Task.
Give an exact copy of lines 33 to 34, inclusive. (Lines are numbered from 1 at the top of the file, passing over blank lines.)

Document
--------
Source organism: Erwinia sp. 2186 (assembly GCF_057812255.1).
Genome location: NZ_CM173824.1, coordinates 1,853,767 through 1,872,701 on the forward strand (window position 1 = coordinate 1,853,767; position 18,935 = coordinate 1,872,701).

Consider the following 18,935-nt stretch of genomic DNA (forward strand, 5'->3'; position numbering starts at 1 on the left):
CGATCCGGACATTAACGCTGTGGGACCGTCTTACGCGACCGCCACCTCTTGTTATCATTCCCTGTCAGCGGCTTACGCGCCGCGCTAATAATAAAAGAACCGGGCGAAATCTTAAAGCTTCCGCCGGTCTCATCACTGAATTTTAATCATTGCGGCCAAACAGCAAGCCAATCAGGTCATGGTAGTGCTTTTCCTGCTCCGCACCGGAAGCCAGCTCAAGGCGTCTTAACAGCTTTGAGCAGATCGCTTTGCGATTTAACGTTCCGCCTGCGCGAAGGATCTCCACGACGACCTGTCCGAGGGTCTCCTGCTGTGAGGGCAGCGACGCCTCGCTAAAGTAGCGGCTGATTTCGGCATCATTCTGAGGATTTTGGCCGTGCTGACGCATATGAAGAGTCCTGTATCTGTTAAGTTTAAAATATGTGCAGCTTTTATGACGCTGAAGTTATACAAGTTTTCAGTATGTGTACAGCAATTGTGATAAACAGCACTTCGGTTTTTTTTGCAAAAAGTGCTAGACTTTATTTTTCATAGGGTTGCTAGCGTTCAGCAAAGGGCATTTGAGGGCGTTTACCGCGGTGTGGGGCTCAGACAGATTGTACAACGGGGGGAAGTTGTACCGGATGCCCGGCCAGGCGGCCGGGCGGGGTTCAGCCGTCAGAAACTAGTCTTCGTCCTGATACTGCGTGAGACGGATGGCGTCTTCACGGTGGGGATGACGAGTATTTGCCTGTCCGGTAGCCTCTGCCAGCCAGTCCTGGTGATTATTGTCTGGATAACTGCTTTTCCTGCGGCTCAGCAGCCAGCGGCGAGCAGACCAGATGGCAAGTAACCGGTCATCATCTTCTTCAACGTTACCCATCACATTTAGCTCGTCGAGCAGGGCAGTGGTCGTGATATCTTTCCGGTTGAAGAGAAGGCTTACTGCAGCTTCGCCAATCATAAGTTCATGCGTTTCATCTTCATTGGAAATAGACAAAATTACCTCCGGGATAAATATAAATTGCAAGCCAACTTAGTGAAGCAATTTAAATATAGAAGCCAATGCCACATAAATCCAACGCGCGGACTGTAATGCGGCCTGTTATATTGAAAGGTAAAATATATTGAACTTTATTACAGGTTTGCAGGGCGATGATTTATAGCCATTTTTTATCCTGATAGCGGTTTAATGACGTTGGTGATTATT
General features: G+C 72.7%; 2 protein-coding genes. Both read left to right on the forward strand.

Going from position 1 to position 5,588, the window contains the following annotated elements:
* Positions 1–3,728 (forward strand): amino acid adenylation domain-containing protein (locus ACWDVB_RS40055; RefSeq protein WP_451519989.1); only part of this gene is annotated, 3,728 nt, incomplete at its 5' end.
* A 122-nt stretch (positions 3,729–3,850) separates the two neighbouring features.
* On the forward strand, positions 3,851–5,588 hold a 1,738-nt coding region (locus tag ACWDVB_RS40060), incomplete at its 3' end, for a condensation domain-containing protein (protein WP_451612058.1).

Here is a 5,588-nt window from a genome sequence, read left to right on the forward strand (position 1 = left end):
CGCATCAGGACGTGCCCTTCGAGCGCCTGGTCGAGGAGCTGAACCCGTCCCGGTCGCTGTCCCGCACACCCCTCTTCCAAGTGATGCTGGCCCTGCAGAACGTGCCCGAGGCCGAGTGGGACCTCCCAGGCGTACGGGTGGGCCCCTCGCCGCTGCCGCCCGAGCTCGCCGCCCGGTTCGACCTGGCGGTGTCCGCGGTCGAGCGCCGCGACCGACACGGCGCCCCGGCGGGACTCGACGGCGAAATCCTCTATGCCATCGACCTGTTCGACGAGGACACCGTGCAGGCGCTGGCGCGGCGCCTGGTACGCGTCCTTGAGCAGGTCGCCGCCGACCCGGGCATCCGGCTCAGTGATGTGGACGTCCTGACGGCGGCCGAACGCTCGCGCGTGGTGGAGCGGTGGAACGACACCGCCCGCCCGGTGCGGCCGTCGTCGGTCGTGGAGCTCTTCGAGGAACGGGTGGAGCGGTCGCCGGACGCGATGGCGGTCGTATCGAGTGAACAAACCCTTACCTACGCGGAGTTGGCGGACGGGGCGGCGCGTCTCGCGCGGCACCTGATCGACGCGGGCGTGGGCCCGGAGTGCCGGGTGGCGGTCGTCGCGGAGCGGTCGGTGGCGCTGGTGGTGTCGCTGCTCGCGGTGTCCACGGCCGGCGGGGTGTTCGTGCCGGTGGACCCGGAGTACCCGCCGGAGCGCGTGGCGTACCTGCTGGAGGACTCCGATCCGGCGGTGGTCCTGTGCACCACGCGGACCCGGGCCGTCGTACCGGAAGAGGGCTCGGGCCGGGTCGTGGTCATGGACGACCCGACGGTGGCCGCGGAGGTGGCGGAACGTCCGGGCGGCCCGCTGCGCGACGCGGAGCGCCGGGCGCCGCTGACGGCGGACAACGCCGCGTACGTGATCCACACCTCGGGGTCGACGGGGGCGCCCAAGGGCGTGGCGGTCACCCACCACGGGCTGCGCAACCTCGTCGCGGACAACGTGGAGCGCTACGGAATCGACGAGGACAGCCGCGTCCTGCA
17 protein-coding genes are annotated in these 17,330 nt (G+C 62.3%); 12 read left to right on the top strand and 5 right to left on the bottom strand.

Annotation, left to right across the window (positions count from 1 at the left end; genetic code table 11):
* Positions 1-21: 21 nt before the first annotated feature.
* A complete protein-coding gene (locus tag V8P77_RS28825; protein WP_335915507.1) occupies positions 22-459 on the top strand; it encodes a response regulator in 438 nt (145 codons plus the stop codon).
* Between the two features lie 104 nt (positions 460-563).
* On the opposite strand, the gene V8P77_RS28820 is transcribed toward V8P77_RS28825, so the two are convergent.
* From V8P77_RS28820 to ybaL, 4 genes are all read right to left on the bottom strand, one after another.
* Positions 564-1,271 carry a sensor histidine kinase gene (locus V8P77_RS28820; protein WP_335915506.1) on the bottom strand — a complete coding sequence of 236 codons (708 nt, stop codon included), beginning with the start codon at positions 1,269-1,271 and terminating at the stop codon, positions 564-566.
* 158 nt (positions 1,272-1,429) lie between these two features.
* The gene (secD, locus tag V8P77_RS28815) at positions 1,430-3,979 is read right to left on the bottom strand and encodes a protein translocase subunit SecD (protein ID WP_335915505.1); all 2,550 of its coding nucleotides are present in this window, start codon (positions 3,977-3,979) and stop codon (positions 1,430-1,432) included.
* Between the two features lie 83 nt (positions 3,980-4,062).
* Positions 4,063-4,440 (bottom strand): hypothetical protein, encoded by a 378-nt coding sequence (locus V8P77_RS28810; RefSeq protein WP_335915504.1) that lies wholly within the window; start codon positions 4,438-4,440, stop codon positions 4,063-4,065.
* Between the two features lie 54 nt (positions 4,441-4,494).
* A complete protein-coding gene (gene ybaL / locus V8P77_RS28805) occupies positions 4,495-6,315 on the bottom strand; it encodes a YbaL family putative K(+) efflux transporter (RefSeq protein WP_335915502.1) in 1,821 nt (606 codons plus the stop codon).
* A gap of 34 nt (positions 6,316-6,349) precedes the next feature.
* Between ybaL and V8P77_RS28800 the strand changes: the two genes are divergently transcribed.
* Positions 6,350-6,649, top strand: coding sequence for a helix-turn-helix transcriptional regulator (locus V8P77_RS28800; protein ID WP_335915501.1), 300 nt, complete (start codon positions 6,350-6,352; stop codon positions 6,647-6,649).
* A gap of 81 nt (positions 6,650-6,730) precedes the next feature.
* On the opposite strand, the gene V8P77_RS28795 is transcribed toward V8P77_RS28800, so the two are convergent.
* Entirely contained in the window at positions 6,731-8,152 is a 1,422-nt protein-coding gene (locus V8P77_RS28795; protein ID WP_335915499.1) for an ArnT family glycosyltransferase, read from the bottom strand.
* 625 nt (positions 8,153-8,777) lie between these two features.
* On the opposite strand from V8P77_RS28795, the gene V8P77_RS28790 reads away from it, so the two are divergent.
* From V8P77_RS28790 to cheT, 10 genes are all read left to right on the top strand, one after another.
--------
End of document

* On the opposite strand from V8P77_RS28795, the gene V8P77_RS28790 reads away from it, so the two are divergent.
* From V8P77_RS28790 to cheT, 10 genes are all read left to right on the top strand, one after another.